Very nice, I would like to see it in Magellan. Is it ordinary graphics mode?
There are many nice versions out there that don't necessarily have continuous smooth scrolling.
No, it's bitmap mode. In ordinary graphics mode, there would be more color clashes. In bitmap mode, you can get it with almost no color clashes, at least if you do away with the shadows and the shading.
The versions in this video which don't have continuous smooth scrolling are made by Melbourne House (for the Spectrum and the Amstrad) and are based off "Gyroscope" they did earlier as an unofficial Marble Madness clone. Those versions also have very few similarities to the arcade version regarding the maze structure and the enemies. But the Spectrum version of "Gyroscope" gave me an idea how Marble Madness could be done with relatively clean graphics. Of course you could do it that way on the TI-99, but I always thought this is somewhat poor. There's another version not shown in the video, which is an LCD game by Tiger which actually has converted to 2D and is rather like the rolling ball mazes out of wood which you can buy as toys.
I've attached what I have so far as a Magellan project here:
Marble Madness V5_mag.zip 3.34KB
It's the first three levels of the game. The third level could still use some refinement as it doesn't come near to the maximum number of transitions yet. I thought of adding the "cyan area" at the bottom where there are waves in the original. If there's no room for waves, you could just drag the ball to the lower right when on this area.
Just an experiment. An obvious trick for getting less color clashes with the 9918A is to make pictures wider as in more of the same color horizontally.
I took a 128 x 192 pixel snapshot - half the width of the TI screen.
Repeated all pixels horizontally.
Remapped colors manually and secured a max of 2 colors per 8 pixels horizontally - with a few manual corrections.
Now besides vertical scrolling, you'd also had to worry about some kind of horizontal scrolling. One could have a system with which the screen would scroll on 8 pixel boundaries (both ways) and center the marble in a Zelda type fast scroll when it came within a distance of 40 pixels from the border.
Well, also if not doubling the width, you could do a much better approximation of the arcade graphics than I did... the TI-99 would be capable of it, graphically. The reason why I simplified my version so much is actually the "transitions"... I imagined it to be scrolled the same way as in "Titanium", and there every transition from a character to another counts as a character to be scrolled, and there are only a maximum of about 128 transitions allowed for each level... maybe even fewer if you need static text for scores etc. This limits the complexity of the screens severely. If you do character-wise scrolling instead, the graphics might be better as well, since then you basically have full bitmap mode... as long as you can cram it into memory somehow. Even with 256 distinct characters per level, you can do much better than I did... I think in my version, each level only uses 40-50 distinct characters. I had a preliminary version (which I also attached as 1st try) where I tried to do it as faithful as possible, and there I ran out of transitions after about half a screenful of data. This one is here:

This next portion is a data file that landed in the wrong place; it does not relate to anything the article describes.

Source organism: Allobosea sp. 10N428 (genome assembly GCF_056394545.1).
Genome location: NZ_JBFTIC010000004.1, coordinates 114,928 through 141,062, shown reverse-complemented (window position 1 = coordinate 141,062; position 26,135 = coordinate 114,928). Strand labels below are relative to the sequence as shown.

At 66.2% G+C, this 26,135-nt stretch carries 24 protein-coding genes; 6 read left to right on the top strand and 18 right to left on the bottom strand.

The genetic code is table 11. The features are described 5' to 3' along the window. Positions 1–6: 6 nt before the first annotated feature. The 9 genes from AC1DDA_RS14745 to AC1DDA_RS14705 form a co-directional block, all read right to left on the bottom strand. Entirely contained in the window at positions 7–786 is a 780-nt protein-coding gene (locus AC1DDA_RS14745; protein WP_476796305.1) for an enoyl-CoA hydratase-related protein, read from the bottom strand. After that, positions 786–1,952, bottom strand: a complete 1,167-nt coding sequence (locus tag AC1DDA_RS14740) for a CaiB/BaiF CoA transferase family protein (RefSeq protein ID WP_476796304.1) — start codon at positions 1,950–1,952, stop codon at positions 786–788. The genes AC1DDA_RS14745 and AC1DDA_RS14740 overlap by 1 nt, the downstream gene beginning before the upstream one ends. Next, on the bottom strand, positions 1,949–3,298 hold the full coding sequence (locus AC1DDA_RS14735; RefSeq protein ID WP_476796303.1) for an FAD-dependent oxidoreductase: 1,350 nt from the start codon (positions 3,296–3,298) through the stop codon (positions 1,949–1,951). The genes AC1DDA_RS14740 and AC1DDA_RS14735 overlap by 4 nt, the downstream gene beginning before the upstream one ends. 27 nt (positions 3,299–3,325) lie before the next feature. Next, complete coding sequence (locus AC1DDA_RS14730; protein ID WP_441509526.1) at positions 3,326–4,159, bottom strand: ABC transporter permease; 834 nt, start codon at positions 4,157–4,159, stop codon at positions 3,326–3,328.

Marble Madness 1st try_mag.zip 1.3KB
Finally, an XBASIC version which I wrote back in 1987... this one scrolls in steps of 4 characters and only has the first two levels (also not as true to the arcade as the Magellan maps since I did most of it from memory). Use with Classic99:
YIE AR KUNG FU ,beautiful game.
Rasmus can do this miracle?
Well, there's an MSX version of that game, also by Konami. It's fairly good graphically, although it moves the enemies in 8-pixel steps. I don't see to many problems putting up a TI-99 version like that. Of course, it's a time-consuming process. I once did a version in XBasic on the TI-99 myself, but in my version, two players play against each other with magnified, monochrome characters and no background graphics at all.